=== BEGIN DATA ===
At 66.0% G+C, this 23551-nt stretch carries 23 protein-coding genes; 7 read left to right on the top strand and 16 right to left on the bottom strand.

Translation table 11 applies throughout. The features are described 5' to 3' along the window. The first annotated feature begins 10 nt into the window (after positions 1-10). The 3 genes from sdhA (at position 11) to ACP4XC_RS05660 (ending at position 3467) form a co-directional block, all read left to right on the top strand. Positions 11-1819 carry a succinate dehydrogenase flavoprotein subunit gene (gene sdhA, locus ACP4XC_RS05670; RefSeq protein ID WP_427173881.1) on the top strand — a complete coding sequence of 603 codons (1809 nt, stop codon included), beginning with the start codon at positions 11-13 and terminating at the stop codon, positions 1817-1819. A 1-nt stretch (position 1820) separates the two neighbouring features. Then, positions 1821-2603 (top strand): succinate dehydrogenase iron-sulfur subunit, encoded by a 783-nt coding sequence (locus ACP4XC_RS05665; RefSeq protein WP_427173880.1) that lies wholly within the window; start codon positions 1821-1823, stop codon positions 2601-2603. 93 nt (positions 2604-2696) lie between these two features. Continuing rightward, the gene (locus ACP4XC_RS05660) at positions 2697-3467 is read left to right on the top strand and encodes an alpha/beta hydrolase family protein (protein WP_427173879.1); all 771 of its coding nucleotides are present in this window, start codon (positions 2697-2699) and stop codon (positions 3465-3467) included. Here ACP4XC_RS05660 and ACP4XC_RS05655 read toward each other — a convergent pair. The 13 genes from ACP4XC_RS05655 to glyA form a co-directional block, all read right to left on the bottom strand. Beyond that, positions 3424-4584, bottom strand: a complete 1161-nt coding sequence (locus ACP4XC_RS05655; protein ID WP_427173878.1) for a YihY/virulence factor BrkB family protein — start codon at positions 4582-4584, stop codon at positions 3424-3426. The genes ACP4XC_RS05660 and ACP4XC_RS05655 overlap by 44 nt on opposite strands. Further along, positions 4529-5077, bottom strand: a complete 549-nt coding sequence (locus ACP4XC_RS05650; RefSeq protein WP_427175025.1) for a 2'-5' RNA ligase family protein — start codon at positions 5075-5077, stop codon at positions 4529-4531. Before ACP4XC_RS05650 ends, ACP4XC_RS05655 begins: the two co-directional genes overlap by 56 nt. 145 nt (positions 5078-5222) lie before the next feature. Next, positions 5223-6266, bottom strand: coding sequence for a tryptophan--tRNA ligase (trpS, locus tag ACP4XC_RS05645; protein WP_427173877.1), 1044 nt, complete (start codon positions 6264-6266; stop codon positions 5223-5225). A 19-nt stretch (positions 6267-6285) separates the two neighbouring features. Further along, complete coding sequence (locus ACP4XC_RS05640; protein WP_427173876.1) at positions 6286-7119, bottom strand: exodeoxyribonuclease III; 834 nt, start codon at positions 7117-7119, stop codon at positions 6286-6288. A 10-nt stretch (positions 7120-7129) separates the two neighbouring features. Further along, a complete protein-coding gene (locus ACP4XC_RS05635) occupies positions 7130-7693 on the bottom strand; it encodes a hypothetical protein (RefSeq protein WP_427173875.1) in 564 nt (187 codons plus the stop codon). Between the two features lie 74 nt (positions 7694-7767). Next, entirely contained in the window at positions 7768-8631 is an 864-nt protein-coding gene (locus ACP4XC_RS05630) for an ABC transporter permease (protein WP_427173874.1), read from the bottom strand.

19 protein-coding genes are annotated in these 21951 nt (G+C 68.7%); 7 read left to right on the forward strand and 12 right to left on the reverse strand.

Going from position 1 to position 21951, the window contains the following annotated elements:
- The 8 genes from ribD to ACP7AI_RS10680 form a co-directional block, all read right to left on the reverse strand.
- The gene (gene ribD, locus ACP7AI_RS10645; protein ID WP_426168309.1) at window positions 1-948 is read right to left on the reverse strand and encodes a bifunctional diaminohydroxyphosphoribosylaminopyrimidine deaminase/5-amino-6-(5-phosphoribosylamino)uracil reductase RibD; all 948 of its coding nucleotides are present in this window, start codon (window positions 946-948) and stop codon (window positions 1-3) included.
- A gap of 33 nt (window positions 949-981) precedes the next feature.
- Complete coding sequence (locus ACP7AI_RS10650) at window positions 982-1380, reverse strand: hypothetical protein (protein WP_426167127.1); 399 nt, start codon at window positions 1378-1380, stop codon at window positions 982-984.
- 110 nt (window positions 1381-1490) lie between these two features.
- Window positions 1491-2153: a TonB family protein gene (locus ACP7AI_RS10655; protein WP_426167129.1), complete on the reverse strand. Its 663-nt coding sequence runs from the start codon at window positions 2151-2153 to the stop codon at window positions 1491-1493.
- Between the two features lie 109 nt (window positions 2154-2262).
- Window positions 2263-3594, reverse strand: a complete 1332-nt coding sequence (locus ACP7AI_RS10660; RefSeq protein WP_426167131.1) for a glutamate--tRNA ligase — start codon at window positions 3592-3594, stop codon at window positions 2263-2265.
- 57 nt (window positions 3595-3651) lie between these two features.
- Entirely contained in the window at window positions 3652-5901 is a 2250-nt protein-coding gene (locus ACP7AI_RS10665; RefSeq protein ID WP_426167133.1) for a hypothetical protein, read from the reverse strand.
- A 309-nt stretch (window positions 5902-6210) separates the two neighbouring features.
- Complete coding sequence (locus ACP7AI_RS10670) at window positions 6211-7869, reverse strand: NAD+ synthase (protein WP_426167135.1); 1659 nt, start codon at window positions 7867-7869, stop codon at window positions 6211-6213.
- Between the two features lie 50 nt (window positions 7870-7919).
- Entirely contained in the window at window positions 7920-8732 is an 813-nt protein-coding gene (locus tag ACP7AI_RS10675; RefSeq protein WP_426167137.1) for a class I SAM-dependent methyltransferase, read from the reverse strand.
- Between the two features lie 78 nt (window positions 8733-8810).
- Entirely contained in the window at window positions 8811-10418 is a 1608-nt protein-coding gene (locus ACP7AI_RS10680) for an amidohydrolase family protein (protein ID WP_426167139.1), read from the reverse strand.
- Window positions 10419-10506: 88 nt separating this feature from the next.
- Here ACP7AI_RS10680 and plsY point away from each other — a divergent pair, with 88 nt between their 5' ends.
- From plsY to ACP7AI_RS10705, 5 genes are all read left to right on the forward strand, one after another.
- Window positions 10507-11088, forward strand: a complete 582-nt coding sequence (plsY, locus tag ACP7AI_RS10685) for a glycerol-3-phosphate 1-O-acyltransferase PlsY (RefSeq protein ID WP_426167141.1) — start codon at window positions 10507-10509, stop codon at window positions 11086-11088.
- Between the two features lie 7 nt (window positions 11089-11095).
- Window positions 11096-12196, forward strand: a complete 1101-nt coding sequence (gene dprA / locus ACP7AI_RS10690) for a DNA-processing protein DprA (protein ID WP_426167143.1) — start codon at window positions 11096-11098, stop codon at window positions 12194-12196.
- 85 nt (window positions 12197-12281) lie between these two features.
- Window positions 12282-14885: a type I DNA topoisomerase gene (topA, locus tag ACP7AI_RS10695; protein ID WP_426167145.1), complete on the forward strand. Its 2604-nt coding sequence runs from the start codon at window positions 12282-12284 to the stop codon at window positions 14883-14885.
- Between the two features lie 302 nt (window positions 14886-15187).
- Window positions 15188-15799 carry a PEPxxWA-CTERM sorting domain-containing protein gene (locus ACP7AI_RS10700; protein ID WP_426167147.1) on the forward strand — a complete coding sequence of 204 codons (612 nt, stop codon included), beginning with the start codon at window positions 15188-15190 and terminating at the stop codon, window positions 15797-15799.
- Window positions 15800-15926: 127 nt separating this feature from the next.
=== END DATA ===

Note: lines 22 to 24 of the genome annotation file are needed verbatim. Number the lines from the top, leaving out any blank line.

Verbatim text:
- Here ACP7AI_RS10680 and plsY point away from each other — a divergent pair, with 88 nt between their 5' ends.
- From plsY to ACP7AI_RS10705, 5 genes are all read left to right on the forward strand, one after another.
- Window positions 10507-11088, forward strand: a complete 582-nt coding sequence (plsY, locus tag ACP7AI_RS10685) for a glycerol-3-phosphate 1-O-acyltransferase PlsY (RefSeq protein ID WP_426167141.1) — start codon at window positions 10507-10509, stop codon at window positions 11086-11088.